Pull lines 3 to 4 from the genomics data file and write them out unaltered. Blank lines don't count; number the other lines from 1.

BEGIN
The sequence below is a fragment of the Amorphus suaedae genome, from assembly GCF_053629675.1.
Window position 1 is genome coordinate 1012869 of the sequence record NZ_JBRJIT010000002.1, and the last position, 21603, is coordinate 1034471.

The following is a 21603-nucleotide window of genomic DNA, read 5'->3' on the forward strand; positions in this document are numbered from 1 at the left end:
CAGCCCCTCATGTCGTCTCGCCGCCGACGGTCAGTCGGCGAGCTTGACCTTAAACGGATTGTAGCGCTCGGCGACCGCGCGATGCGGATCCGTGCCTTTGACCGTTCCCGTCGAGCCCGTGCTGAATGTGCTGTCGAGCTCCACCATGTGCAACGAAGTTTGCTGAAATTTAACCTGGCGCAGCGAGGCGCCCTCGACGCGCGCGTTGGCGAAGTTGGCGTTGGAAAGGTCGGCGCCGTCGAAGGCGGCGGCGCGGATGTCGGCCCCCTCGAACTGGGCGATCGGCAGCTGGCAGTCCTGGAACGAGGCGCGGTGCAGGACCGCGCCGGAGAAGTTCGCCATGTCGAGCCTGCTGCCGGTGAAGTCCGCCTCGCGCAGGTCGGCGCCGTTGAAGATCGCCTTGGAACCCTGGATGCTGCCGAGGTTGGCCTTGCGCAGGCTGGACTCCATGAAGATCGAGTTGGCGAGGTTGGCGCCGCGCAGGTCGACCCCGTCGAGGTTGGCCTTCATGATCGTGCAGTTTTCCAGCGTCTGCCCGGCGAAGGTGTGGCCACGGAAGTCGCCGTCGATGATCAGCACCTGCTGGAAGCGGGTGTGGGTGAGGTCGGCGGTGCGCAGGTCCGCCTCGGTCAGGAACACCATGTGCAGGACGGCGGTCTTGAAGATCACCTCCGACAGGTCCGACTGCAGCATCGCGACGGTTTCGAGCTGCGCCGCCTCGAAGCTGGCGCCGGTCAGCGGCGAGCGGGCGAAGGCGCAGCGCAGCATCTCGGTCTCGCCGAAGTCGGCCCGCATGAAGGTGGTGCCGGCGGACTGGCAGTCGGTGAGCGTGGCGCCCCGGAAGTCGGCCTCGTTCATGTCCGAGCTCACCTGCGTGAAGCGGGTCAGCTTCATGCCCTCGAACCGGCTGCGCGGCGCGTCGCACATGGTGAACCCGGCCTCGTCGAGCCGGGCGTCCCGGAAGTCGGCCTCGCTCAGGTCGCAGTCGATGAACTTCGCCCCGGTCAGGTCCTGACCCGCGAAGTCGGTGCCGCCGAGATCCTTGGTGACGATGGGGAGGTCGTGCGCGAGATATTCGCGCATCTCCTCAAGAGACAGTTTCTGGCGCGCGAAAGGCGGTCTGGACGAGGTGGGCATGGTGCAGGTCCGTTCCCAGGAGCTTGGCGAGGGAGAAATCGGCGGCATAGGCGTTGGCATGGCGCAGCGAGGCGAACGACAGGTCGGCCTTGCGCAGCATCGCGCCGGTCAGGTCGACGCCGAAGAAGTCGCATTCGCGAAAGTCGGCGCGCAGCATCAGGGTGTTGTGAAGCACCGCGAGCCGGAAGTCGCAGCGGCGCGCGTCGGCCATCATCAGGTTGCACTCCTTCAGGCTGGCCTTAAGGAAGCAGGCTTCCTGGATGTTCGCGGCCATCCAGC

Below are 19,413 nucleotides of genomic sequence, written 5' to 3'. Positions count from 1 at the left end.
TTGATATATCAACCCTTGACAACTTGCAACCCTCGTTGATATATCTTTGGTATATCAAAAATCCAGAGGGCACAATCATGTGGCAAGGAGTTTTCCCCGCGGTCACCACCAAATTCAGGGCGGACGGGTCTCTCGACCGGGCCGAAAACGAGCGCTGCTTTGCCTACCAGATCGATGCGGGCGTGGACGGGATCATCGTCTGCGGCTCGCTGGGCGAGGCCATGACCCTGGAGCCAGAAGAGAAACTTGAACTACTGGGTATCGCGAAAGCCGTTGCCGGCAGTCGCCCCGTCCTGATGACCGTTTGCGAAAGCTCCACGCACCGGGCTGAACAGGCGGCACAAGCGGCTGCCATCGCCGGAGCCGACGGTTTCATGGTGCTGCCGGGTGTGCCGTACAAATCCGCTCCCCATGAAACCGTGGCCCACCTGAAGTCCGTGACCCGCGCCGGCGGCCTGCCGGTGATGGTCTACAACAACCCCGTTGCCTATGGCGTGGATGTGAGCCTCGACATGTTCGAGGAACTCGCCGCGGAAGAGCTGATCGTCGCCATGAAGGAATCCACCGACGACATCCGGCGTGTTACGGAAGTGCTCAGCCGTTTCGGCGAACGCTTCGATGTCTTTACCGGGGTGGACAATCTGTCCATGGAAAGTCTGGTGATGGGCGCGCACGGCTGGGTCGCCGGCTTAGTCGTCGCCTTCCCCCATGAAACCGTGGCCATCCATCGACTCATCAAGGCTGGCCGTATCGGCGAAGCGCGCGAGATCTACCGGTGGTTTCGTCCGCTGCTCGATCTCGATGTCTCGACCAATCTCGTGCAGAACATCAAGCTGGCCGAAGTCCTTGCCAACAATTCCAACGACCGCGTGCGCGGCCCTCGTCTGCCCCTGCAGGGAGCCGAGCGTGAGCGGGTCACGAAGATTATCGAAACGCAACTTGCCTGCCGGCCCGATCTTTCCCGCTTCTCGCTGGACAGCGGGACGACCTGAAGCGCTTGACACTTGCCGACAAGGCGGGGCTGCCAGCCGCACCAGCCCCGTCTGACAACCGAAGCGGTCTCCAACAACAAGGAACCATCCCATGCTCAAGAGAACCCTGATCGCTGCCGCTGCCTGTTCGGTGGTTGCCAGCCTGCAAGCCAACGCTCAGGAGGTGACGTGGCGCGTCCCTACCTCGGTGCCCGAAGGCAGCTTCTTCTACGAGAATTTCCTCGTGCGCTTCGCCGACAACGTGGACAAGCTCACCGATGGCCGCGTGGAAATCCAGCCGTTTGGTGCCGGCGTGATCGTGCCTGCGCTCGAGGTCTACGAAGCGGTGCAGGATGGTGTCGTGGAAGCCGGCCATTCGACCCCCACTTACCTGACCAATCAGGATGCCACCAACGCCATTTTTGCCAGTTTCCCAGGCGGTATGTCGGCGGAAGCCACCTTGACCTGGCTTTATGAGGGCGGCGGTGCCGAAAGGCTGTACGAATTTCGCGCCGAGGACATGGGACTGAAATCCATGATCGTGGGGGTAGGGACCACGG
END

The following is a 21603-nucleotide window of genomic DNA, read 5'->3' on the forward strand; positions in this document are numbered from 1 at the left end:
CAGCCCCTCATGTCGTCTCGCCGCCGACGGTCAGTCGGCGAGCTTGACCTTAAACGGATTGTAGCGCTCGGCGACCGCGCGATGCGGATCCGTGCCTTTGACCGTTCCCGTCGAGCCCGTGCTGAATGTGCTGTCGAGCTCCACCATGTGCAACGAAGTTTGCTGAAATTTAACCTGGCGCAGCGAGGCGCCCTCGACGCGCGCGTTGGCGAAGTTGGCGTTGGAAAGGTCGGCGCCGTCGAAGGCGGCGGCGCGGATGTCGGCCCCCTCGAACTGGGCGATCGGCAGCTGGCAGTCCTGGAACGAGGCGCGGTGCAGGACCGCGCCGGAGAAGTTCGCCATGTCGAGCCTGCTGCCGGTGAAGTCCGCCTCGCGCAGGTCGGCGCCGTTGAAGATCGCCTTGGAACCCTGGATGCTGCCGAGGTTGGCCTTGCGCAGGCTGGACTCCATGAAGATCGAGTTGGCGAGGTTGGCGCCGCGCAGGTCGACCCCGTCGAGGTTGGCCTTCATGATCGTGCAGTTTTCCAGCGTCTGCCCGGCGAAGGTGTGGCCACGGAAGTCGCCGTCGATGATCAGCACCTGCTGGAAGCGGGTGTGGGTGAGGTCGGCGGTGCGCAGGTCCGCCTCGGTCAGGAACACCATGTGCAGGACGGCGGTCTTGAAGATCACCTCCGACAGGTCCGACTGCAGCATCGCGACGGTTTCGAGCTGCGCCGCCTCGAAGCTGGCGCCGGTCAGCGGCGAGCGGGCGAAGGCGCAGCGCAGCATCTCGGTCTCGCCGAAGTCGGCCCGCATGAAGGTGGTGCCGGCGGACTGGCAGTCGGTGAGCGTGGCGCCCCGGAAGTCGGCCTCGTTCATGTCCGAGCTCACCTGCGTGAAGCGGGTCAGCTTCATGCCCTCGAACCGGCTGCGCGGCGCGTCGCACATGGTGAACCCGGCCTCGTCGAGCCGGGCGTCCCGGAAGTCGGCCTCGCTCAGGTCGCAGTCGATGAACTTCGCCCCGGTCAGGTCCTGACCCGCGAAGTCGGTGCCGCCGAGATCCTTGGTGACGATGGGGAGGTCGTGCGCGAGATATTCGCGCATCTCCTCAAGAGACAGTTTCTGGCGCGCGAAAGGCGGTCTGGACGAGGTGGGCATGGTGCAGGTCCGTTCCCAGGAGCTTGGCGAGGGAGAAATCGGCGGCATAGGCGTTGGCATGGCGCAGCGAGGCGAACGACAGGTCGGCCTTGCGCAGCATCGCGCCGGTCAGGTCGACGCCGAAGAAGTCGCATTCGCGAAAGTCGGCGCGCAGCATCAGGGTGTTGTGAAGCACCGCGAGCCGGAAGTCGCAGCGGCGCGCGTCGGCCATCATCAGGTTGCACTCCTTCAGGCTGGCCTTAAGGAAGCAGGCTTCCTGGATGTTCGCGGCCATCCAGC